Are Western correspondents in the Middle East biased against Israel, as pro-Zionists often claim? Many people acknowledge that a neutral stance in the Israeli-Arab conflict is close to impossible, and journalists are people. As Dr. Manfred Gerstenfeld
has shown, omitting positive news about a country will quickly make people to view that country in a more negative light. Media bias is not necessarily a result of bad intentions or conscious distortions. It often works very subtly, and journalists generally believe that they are covering the news accurately and fairly.
Last May my friend Wouter and I were in Jerusalem, and we had the opportunity to talk to Dutch RTL TV correspondent Conny Mus, who has been covering the news from the Middle East for 25 years. He introduced himself as a 'street fighter' from Amsterdam. Some Dutch Israelis we know consider him a good, balanced reporter on the conflict; some others disagree.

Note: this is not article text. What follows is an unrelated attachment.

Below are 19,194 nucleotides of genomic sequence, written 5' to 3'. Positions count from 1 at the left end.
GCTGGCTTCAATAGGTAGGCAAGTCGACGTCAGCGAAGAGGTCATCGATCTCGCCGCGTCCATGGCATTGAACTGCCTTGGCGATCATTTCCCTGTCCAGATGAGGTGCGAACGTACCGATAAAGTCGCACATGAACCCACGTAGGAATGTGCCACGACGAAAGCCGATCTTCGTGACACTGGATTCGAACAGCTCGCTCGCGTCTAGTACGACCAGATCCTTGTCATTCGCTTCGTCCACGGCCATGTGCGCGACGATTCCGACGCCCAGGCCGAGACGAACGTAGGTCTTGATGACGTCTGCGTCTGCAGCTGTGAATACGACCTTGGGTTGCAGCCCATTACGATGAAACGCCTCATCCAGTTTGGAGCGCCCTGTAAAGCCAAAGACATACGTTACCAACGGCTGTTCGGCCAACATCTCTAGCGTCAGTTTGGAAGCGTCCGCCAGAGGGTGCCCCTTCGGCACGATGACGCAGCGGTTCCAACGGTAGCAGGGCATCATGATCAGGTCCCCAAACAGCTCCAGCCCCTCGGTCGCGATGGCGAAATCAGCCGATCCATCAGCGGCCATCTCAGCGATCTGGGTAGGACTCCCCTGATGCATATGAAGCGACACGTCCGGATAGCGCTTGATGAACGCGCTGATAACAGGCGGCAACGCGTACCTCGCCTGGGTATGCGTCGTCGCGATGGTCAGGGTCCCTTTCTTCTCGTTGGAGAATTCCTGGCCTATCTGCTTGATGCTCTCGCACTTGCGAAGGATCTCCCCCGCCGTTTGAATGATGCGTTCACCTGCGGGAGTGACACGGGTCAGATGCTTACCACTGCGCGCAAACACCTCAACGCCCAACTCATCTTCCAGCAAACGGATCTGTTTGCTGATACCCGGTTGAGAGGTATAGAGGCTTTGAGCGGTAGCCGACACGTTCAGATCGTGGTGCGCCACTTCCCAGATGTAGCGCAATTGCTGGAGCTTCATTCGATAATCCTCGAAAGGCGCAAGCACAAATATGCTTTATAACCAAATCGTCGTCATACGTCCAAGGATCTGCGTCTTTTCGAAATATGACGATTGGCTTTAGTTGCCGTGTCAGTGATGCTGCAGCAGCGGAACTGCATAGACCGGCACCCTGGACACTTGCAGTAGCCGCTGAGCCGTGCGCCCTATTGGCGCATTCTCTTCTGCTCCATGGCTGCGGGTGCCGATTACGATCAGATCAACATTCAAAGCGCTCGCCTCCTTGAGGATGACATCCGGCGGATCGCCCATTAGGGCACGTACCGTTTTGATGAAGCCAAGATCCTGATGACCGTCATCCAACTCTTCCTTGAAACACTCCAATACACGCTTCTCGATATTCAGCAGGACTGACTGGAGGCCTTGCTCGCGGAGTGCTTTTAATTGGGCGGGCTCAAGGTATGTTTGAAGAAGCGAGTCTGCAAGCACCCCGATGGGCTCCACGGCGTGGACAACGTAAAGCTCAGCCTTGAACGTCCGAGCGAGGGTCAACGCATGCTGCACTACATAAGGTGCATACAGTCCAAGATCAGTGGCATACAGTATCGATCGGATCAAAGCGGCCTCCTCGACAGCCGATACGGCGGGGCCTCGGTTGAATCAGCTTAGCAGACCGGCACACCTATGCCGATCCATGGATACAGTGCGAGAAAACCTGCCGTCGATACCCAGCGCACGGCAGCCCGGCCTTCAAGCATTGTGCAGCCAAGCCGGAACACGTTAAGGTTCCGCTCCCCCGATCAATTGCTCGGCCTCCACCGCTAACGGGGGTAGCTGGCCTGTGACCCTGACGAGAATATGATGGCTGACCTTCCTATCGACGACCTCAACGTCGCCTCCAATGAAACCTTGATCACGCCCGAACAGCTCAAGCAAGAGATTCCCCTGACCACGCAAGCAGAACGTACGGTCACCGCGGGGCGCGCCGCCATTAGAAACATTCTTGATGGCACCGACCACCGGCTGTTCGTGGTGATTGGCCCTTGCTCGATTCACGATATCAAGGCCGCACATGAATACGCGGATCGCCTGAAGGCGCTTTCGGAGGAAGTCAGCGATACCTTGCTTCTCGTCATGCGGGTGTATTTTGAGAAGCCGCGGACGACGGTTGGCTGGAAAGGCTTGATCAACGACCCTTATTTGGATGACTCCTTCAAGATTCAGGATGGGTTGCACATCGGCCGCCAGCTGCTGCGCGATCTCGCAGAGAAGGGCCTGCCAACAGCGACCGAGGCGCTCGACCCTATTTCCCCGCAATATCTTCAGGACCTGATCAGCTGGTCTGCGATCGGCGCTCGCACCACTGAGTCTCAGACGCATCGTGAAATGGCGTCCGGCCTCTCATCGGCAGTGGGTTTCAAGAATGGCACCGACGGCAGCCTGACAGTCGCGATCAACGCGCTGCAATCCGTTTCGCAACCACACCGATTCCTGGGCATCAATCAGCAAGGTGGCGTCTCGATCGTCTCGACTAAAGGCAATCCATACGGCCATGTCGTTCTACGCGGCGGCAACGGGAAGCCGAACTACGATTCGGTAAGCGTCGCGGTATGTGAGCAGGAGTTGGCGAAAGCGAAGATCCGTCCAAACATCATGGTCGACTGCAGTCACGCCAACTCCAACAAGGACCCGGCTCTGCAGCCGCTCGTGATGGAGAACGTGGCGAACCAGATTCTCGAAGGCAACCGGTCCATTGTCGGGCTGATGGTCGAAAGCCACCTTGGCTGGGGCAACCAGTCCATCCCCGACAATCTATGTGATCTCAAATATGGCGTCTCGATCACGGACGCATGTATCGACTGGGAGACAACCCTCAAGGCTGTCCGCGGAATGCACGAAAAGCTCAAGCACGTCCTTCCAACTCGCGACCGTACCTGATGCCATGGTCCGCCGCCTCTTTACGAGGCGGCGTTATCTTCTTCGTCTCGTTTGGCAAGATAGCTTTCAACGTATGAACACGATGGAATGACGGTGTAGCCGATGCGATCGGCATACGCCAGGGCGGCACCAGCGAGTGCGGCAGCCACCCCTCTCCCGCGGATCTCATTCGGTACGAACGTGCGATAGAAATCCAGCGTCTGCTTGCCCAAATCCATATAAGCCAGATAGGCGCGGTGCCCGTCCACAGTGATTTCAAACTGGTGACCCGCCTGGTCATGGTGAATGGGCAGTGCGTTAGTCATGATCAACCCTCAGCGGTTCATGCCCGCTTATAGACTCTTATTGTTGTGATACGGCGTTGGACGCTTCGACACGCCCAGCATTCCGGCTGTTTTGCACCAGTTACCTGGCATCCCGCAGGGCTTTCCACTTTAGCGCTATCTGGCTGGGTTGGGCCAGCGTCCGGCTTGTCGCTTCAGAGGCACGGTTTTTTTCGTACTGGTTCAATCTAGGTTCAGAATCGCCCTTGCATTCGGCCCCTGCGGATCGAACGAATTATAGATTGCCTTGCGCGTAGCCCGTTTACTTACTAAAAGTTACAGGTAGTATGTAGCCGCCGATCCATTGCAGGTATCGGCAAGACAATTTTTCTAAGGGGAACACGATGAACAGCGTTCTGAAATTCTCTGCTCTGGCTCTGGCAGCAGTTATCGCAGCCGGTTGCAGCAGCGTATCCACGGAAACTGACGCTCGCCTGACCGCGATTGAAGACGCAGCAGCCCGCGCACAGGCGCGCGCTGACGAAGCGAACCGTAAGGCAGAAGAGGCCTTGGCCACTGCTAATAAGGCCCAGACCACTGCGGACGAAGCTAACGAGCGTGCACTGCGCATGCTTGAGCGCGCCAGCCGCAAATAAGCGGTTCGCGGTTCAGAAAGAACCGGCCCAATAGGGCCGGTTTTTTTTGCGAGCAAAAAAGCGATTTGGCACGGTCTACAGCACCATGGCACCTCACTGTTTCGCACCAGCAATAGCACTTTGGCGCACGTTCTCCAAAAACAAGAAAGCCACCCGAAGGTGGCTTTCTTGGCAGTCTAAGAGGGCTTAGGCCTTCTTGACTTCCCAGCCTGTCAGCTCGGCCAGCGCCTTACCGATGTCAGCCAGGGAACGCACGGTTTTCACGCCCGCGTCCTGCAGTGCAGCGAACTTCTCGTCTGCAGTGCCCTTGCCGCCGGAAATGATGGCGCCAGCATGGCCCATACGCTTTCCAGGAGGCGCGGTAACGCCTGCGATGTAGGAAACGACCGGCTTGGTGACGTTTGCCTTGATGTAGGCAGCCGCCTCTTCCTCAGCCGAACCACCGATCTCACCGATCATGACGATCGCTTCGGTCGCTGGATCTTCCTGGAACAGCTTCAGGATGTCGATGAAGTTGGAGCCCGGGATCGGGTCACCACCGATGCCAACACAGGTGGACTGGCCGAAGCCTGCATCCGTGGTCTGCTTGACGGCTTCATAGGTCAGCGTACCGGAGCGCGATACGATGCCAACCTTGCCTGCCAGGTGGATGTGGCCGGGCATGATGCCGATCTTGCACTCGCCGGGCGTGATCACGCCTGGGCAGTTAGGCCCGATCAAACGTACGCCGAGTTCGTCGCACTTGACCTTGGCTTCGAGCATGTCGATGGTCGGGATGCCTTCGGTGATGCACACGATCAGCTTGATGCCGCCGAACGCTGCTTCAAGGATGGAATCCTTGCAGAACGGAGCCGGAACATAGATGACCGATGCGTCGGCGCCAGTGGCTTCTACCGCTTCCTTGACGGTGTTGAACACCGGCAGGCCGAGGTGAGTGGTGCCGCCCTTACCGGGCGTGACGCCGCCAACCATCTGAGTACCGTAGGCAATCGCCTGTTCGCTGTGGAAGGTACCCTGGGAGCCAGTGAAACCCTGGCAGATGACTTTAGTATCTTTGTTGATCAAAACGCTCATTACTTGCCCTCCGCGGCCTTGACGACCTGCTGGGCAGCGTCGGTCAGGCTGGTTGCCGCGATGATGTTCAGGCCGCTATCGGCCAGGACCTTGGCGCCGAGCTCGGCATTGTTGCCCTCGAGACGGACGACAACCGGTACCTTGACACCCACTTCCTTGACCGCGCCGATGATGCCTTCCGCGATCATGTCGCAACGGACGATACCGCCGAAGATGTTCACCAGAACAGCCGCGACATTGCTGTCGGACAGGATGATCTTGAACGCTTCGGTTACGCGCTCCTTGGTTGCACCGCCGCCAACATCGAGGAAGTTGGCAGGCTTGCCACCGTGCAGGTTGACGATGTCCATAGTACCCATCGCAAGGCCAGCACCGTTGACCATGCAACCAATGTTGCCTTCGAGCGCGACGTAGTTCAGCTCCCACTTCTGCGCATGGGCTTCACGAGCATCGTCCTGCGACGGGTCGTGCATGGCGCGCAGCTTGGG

One of our main topics of discussion with Mus was whether Dutch media present a balanced picture of the conflict and what difficulties he encountered in his efforts to cover the news accurately.
It turns out he has been discussing the issue of balanced reporting on the conflict for years in panels and interviews. He showed no doubt of his own ability to remain neutral at all times. I wondered aloud whether it is not inevitable to be influenced by what you see and experience, by what people tell you, by the shows that they sometimes perform, and by your own sympathies. The fact that some things are easy to spot and other things are more hidden also influences our view of the conflict.
A former Dutch correspondent to the Middle East, Joris Luyendijk, had recently written a book about his frustrations in covering the news and the facts objectively. He had felt especially unable to cover Palestinian and Arab positions in a sufficient way, as according to him they lacked the professional propaganda apparatus that Israel has, and also their ways of expressing themselves are different from what is common in the West. This book started a discussion in the Netherlands about journalism and objectivity in the media.